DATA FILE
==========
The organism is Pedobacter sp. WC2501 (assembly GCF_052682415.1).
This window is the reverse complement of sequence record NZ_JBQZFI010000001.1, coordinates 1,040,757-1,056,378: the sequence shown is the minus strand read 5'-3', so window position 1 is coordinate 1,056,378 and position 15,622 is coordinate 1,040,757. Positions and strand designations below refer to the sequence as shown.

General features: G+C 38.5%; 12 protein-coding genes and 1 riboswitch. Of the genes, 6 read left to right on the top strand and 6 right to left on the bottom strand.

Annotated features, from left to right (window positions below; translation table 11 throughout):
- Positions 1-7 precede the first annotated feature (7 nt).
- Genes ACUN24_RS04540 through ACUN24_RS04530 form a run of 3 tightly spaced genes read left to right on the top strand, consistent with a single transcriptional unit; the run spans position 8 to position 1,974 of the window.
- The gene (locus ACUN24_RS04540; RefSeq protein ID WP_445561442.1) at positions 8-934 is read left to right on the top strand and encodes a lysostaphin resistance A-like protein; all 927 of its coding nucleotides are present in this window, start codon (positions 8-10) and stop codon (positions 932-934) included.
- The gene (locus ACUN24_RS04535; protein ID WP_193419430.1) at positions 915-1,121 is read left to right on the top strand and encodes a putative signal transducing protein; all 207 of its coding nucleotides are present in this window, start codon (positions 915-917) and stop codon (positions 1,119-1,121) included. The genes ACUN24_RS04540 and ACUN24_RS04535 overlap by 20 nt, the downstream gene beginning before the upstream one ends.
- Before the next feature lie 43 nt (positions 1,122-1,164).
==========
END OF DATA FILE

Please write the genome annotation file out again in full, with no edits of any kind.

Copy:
The organism is Pedobacter sp. WC2501 (assembly GCF_052682415.1).
This window is the reverse complement of sequence record NZ_JBQZFI010000001.1, coordinates 1,040,757-1,056,378: the sequence shown is the minus strand read 5'-3', so window position 1 is coordinate 1,056,378 and position 15,622 is coordinate 1,040,757. Positions and strand designations below refer to the sequence as shown.

General features: G+C 38.5%; 12 protein-coding genes and 1 riboswitch. Of the genes, 6 read left to right on the top strand and 6 right to left on the bottom strand.

Annotated features, from left to right (window positions below; translation table 11 throughout):
- Positions 1-7 precede the first annotated feature (7 nt).
- Genes ACUN24_RS04540 through ACUN24_RS04530 form a run of 3 tightly spaced genes read left to right on the top strand, consistent with a single transcriptional unit; the run spans position 8 to position 1,974 of the window.
- The gene (locus ACUN24_RS04540; RefSeq protein ID WP_445561442.1) at positions 8-934 is read left to right on the top strand and encodes a lysostaphin resistance A-like protein; all 927 of its coding nucleotides are present in this window, start codon (positions 8-10) and stop codon (positions 932-934) included.
- The gene (locus ACUN24_RS04535; protein ID WP_193419430.1) at positions 915-1,121 is read left to right on the top strand and encodes a putative signal transducing protein; all 207 of its coding nucleotides are present in this window, start codon (positions 915-917) and stop codon (positions 1,119-1,121) included. The genes ACUN24_RS04540 and ACUN24_RS04535 overlap by 20 nt, the downstream gene beginning before the upstream one ends.
- Before the next feature lie 43 nt (positions 1,122-1,164).